Last week, I had a realization I think many of you have also experienced. Dare I use the cliché—a life-shifting moment?
I will be sixty-two in the Fall. Turning sixty was monumental for me as for the few months before, and for many months after, I helplessly, unconsciously, parroted in my mind all the beliefs held by previous generations about what reaching that age implied and meant (for them). I rued the changes in my physical self instead of appreciating my continually sharp thinking and ever crisp and powerful memory, among other positive qualities. I wasn’t always focusing on the negative, but speaking with my clients, friends, and strangers every day, I learned so many of us concentrate on ours and others’ shortcomings and forget to acknowledge what is going right.
This discouraging outlook became distressing for this eternal optimist—me—who most always sees the glass as full to overflowing. Lockdown exacerbated the situation for many by a factor of, at least, twelve. We all kept our heads down, met the challenges, found the needed toilet paper and glued our slow cookers to the kitchen counter.
Now, the After Times are starting. The insight and wisdom gained during our dark night sparks first in our peripheral vision and then drops bits of clarity all around for us to find and absorb.
My latest flash of insight? How much I appreciate being the age I am, because of the incredible database I have from living life for sixty-one and three-quarters years. I have a workable knowledge about a lot of different things; a treasure chest waiting for me to pick out the jewel I need to help me be and do better. Sometimes I just marvel at what I remember and find useful, time saving, and even life-saving in the moment. Does this sound so obvious as to illicit a, “Well, duh” from you?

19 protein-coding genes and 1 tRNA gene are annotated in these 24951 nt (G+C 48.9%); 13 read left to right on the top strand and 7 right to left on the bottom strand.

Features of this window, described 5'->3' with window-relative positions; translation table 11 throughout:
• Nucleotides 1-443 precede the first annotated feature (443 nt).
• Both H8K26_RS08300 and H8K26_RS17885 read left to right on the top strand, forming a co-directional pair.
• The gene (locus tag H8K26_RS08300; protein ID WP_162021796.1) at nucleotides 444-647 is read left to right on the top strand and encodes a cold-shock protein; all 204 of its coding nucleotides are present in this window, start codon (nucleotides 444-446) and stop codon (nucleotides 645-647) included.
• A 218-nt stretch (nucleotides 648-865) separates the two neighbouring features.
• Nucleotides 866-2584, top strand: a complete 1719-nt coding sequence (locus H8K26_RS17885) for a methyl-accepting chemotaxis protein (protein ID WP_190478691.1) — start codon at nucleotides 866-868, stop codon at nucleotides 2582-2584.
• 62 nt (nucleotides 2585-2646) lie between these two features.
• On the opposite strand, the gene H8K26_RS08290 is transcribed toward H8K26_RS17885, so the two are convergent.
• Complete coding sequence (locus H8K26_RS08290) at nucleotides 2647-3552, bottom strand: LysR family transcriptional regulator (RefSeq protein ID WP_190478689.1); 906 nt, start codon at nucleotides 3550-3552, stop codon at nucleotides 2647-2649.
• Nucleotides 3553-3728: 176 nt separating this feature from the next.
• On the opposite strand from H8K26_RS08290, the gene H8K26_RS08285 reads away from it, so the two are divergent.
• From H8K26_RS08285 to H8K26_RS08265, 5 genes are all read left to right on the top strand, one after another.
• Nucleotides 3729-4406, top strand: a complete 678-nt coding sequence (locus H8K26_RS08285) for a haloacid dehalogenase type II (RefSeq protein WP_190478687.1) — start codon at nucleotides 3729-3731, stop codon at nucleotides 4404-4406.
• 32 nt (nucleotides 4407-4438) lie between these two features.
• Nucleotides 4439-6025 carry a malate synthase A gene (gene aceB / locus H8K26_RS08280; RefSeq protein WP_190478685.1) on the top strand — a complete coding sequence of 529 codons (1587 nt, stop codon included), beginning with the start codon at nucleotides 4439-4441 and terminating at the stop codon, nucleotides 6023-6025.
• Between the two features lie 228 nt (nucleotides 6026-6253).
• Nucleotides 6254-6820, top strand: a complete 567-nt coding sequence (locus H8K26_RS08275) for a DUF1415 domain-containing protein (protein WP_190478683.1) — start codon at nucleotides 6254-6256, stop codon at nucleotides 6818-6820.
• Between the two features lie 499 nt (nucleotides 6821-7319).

What crystalized for me in that moment felt like a mantle of blessings gently wrapping around my shoulders: I have lived enough life that I can draw upon to joyfully share my knowledge with others and make sound decisions for myself and my family. I couldn’t say that in my thirties or even my forties … or my early fifties. Perhaps because every day there was more of life than there was of me, and I gulped down every moment to take in as much as I could. In truth, was I, at times, maybe just chasing my tail?
I still see my body aging. I feel surprised every time I notice a new change. That isn’t the way I remember the skin on my arms looking or why didn’t my last two workouts get rid of the roll I found lolling about my hips? But, somehow, I can better accept these alterations in my appearance. They still matter, only now I don’t feel completely defeated by them.
The renowned psychologist, Erik Erickson, laid out a template of the eight stages we humans pass through as we move along the arc of life. He was one of the first theorists to consider the aging process as part of human development and to look at and discuss the changes adults and older adults experience. Options for the stage I am closing in on (Stage 8, 65+), include acceptance, a sense of wholeness, and a sense of peace. All elements of Vibrant Aging.
Yes, these sentiments became real for me in that life-shifting moment. To Erikson’s list I would add appreciation and gratitude and awe—for all I have learned and all that I know from my time here on Earth. I truly feel differently— lighter, freer, and yes, more whole. This feeling is one of the profound gifts the pandemic gave me and I am ever grateful.
For you, how has the pandemic changed your life for the better? What insights have you gained? As always, I look forward to hearing your story.
Until next time…Be Vibrant!